lets use this lazy Sunday for taking part in the Sunday stamps...and the theme being ethnic or national costumes. I have a few of these, but for today I decided to share with you these three Ukrainian FDCs, with according to me, AWESOME stamps!
These were issued on December 20, 2005 and each stamp has the face value of 70 kopiyoks.
The first FDC has two stamps representing the Land of Zhytomyr. (Zhytomyr is a city in the northwestern part of Ukraine, and considered as the main centre of the Polish minority in Ukraine).
The stamp on the left represents the Melanka and Vasyl Holiday (St. Basil's Day).
Melanka is a Ukrainian folk holiday celebrated on January 13th, which is New Year's Eve according to the Julian calendar. Carolers in costumes and masks go from house to house in the village - from morning till evening, play traditional scenes and sing schedrivky. There are several traditional roles: "old man and old woman", "Melanka and Vasyl", "gypsy", "jew", "gendarme", "drunkard", "doctor" and many "devils".
The stamp on the right represents St. Zosyma's Day. St. Zosyma was one of the founders of the Solovetsky monastery,on the Solovetsky Islands in the White Sea of northern Russia.
The stamp on the left represents St Yuriy's Day, which is the Russian name for either of the two feasts of Saint George celebrated by the Russian Orthodox Church.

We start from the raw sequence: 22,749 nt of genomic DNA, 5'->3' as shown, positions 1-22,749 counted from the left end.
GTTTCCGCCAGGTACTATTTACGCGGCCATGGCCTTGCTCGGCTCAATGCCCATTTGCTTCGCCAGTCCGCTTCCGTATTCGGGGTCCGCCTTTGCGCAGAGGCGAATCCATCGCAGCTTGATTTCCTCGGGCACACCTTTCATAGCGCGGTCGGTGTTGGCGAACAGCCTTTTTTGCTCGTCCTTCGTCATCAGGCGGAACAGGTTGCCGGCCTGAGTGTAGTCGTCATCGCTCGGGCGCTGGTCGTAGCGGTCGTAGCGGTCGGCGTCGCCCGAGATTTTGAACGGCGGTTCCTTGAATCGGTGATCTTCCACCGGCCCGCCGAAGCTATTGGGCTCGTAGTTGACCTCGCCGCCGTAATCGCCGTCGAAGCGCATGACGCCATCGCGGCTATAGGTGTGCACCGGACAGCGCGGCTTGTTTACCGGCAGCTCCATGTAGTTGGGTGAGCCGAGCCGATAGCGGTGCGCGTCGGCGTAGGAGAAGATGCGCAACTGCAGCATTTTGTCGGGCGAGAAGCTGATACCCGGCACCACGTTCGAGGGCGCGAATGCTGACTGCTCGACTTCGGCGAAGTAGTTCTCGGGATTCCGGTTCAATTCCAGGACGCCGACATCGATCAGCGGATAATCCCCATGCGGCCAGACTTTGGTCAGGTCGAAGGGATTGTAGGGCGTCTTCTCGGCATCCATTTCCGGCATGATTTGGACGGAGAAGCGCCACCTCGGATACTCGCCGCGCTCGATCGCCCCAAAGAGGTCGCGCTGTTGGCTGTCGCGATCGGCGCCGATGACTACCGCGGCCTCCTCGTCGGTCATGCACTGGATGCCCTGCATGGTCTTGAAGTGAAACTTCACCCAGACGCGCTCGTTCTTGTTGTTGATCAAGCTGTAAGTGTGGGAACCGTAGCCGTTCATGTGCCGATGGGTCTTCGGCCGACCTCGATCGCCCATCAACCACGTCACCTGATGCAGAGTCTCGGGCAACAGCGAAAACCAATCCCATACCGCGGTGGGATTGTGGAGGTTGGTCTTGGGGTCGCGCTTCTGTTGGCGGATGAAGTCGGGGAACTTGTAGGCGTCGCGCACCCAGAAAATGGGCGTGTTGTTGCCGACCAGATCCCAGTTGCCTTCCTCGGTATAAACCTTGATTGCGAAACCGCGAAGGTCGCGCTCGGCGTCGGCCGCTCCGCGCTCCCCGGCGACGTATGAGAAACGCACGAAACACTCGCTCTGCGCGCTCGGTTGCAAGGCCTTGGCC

The Russian Orthodox Church celebrates the feast of St George on April 23 (Julian Calendar)and in addition to this, the Russian Church also celebrates the anniversary of the consecration of the Church of St George in Kiev by Yaroslav I the Wise (1051) on November 26 (Julian Calendar).
The stamp on the right represents St Peter's and St Paul's Day.
and on the third FDC, we have two stamps portraying the Volyn province in north-western Ukraine.
The stamp on the left represents The Annunciation, while the right one represents St. Nicholas' Day. That one is celebrated on December 19 in most Orthodox countries and my grandparents do commemorate it each year as a celebration inherited from my grandfather's parents, because his father (my great-grandfather's name was Nikola (the Macedonian version of Nicholas) :)
for more traditional clothings, patterns and such, go to Viridian's blog...and I promise to check all the other posts later, but right now I am just in a terrible need of a short nap =/